Minnesota Gov. Tim Walz is pushing to make lawmakers subject to the same open-records laws that cover the rest of state government, an idea the top Republican in the Legislature opposes.
Walz raised the possibility of new legislation in a letter Monday to Senate Majority Leader Paul Gazelka, R-Nisswa, while also highlighting concerns about a new Senate Republican Caucus web page soliciting “whistleblower” complaints from state employees.
Walz said he welcomes legislative oversight of state government, but argued that creating a party mechanism for reporting government waste, fraud or abuse would be a “departure from neutral investigatory principles” and would lack the protections of the Minnesota Data Practices Act, which governs access to government records.
Walz’s letter also indicated that he and Gazelka had spoken previously about covering the Legislature under the requirements of the open-records law, and suggested that future talks are in the offing.
“I am grateful for your willingness to have an additional discussion about passing legislation next session subjecting the State Legislature to the Minnesota Government Data Practices Act (MGDPA),” Walz wrote.
But Gazelka said Tuesday that he does not recall talking with Walz about opening the Legislature to those requirements. He added that while he is willing to talk about any issue with the governor, he does not favor extending the open-records law to the Legislature.
“I personally would be opposed to that. I think constituents need to feel like they can voice their concerns and not have that be public,” he said.
The Legislature has long exempted itself from open-government requirements, keeping the bulk of communications, records and other data hidden from the public. The lack of transparency came into sharp focus in May amid the closed-door budget negotiations between the governor and legislative leaders, a process that is widely referred to as the “cone of silence.”
Past attempts to make lawmakers’ dealings less opaque have gained little traction. But some advocates said that the governor’s support would be critical.
“Without the governor, I think you’ve got not much chance. ... The governor taking a strong stance on this could really push the Legislature forward,” said Sen. John Marty, DFL-Roseville, who has made a number of largely unsuccessful attempts to make more of the legislative process public.
A bill Marty introduced in the last session would have required end-of-session budget negotiations between the governor and lawmakers to be open to the public. Those deliberations were largely conducted behind closed doors in a series of meetings between Walz, Gazelka and House Speaker Melissa Hortman, DFL-Brooklyn Park.
Leaders from both political parties tend to oppose open-records changes, Marty said, adding, “They feel they have more power when things are done in secret.”
But some lawmakers argue that exposing lawmakers to open-records laws could stifle the flow of ideas or discourage some constituents from bringing forward their concerns.
Rep. Pat Garofalo, R-Farmington, cautioned that lawmakers receive information from people about mental health, substance abuse, sexual assaults and other personal issues. He opposes opening the Legislature to the Data Practices Act and said even having a conversation about that would make constituents more hesitant to reach out to legislators.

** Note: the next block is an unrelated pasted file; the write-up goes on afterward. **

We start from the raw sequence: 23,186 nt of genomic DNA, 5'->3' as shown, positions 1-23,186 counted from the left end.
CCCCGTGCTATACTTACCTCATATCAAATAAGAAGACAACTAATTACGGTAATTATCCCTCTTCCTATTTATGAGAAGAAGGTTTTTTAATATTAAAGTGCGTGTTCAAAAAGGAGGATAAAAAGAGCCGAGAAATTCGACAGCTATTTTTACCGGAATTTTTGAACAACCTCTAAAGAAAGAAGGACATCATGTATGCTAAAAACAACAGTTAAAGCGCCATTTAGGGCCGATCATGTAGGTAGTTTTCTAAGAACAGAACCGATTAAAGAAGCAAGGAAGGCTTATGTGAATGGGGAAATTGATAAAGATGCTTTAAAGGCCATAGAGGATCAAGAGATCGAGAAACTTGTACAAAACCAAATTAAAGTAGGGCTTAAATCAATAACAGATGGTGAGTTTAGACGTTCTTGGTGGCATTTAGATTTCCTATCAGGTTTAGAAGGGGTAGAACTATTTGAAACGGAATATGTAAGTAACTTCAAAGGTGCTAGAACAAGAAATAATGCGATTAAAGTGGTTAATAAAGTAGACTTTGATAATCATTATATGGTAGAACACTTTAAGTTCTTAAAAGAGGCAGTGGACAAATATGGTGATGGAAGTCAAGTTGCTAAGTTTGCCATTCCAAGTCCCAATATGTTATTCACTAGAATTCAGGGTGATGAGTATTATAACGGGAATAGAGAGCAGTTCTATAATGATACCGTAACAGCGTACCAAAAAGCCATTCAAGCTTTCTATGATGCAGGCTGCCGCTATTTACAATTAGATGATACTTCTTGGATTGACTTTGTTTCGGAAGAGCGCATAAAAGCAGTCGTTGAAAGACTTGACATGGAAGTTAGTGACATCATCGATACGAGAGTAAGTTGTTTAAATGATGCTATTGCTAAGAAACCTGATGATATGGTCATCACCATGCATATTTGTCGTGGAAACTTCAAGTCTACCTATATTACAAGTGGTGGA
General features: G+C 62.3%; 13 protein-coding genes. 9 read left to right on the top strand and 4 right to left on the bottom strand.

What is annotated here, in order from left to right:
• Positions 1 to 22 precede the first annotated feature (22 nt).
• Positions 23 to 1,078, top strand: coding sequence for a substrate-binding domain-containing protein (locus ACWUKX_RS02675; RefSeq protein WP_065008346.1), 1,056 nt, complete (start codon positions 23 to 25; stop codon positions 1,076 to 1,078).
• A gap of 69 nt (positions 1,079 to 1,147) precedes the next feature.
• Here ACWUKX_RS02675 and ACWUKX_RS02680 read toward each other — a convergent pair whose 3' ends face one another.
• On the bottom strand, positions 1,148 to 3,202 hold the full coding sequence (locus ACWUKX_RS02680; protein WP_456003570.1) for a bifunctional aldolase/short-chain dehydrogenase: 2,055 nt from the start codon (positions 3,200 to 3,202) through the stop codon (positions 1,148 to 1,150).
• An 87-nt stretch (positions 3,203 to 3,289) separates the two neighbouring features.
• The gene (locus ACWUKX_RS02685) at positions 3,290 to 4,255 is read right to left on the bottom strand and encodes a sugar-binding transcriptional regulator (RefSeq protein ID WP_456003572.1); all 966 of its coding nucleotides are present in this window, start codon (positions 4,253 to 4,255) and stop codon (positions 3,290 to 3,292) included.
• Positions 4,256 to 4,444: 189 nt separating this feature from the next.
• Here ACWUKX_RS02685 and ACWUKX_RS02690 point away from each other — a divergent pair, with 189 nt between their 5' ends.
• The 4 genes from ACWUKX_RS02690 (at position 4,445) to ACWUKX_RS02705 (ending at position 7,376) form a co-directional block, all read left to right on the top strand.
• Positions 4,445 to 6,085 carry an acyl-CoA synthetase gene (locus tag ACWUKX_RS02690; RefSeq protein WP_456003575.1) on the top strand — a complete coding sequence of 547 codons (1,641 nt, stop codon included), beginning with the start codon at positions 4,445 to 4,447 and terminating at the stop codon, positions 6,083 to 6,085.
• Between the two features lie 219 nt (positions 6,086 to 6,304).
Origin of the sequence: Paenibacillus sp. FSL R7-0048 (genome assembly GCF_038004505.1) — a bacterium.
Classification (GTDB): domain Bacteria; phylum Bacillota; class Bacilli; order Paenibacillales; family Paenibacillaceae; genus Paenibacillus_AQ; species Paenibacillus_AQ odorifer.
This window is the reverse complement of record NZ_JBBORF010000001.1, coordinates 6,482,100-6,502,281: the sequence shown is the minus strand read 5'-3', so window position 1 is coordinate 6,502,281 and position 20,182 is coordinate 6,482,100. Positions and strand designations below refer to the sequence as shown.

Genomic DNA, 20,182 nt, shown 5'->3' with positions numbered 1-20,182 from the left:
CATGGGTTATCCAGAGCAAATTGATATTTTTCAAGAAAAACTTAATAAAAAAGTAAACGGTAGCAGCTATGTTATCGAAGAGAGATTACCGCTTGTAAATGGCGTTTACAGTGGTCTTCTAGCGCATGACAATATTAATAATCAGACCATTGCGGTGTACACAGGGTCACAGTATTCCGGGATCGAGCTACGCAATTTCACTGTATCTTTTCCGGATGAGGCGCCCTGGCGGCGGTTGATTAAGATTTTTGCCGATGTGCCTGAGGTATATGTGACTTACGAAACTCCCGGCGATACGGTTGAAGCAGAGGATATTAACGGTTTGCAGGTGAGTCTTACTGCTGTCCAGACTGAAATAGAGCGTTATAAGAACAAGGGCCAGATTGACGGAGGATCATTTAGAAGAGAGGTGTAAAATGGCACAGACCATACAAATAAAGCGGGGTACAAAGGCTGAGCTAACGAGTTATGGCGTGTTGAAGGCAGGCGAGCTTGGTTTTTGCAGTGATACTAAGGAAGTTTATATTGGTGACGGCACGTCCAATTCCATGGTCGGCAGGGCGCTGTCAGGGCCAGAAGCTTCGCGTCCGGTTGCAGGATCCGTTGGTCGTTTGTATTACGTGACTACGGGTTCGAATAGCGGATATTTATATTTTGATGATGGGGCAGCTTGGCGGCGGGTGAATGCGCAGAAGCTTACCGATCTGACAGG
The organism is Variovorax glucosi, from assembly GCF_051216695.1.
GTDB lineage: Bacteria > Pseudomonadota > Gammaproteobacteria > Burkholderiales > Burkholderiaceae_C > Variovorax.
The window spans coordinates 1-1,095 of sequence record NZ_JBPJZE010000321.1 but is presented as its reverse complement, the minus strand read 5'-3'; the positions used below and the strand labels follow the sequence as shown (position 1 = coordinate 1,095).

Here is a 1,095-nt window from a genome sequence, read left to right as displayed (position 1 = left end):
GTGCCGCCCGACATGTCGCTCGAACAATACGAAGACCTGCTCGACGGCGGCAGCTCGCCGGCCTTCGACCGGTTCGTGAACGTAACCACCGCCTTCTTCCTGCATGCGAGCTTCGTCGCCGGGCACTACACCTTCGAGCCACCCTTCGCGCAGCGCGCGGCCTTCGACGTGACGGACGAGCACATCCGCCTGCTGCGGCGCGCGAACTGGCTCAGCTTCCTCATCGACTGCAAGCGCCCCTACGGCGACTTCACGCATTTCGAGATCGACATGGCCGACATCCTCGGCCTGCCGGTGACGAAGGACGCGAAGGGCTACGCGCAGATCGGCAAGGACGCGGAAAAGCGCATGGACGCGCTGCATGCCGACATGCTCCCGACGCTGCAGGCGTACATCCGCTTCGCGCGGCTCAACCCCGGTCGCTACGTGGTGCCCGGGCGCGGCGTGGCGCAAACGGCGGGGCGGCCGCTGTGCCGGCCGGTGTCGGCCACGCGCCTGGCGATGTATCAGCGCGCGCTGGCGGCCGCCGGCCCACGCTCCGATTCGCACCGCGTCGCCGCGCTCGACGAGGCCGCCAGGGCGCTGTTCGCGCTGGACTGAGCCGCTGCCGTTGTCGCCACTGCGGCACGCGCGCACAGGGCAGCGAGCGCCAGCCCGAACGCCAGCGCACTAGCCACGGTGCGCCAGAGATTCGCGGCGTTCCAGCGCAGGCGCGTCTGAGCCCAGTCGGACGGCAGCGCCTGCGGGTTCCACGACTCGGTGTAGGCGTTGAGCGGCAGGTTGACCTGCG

“It sounds really good on a bumper sticker, but once you research it for 30 seconds you realize this is a horrible idea,” Garofalo said. “People have an expectation of confidentiality when they are reaching out to legislators with problems.”
Correspondence between individuals and elected officials is currently private under the Data Practices Act, unless the sender or recipient makes it public.
Minnesota’s Legislature is not alone in avoiding open-government rules. Congress exempts itself from the federal Freedom of Information Act. But many other states, including Wisconsin, follow open meetings and open-records requirements.
Walz’s letter to Gazelka suggested that the Legislature take up the idea when in convenes next February.
The bulk of the letter, however, focused on the Senate Republican Caucus’s newly created “state government employee whistleblower portal” that the Republicans posted on their website. Walz called it “politically motivated” and asked the Republicans to remove the portal.
Both he and Minnesota Management and Budget Commissioner Myron Frans wrote letters raising concerns about the lack of laws or internal controls around the privacy and security of the comments submitted through the site. They also noted the approach might confuse whistleblowers.
Gazelka said he has talked with nonpartisan Senate legal counsel and the legislative auditor about the web page.
“I feel like we’re in the right place with trying to work, where we can, together to deal with waste, fraud and abuse, and also asserting the fact that the legislative branch is an equal but separate branch of government and has the same responsibilities to provide oversight,” Gazelka said.
The Senate Republicans’ website states that comments shared through the portal will be confidential and that people’s identities or the nature of their complaints will not be disclosed unless they allow it.
“Your submission will NOT be public information, nor is it subject to the Minnesota Data Practices Act,” the website states.
That promise is problematic, according to Frans’ letter, because if a data breach occurs, tipsters who report problems would be left without the protections of the Data Practices Act. The current law would allow them to bring a lawsuit and recover damages.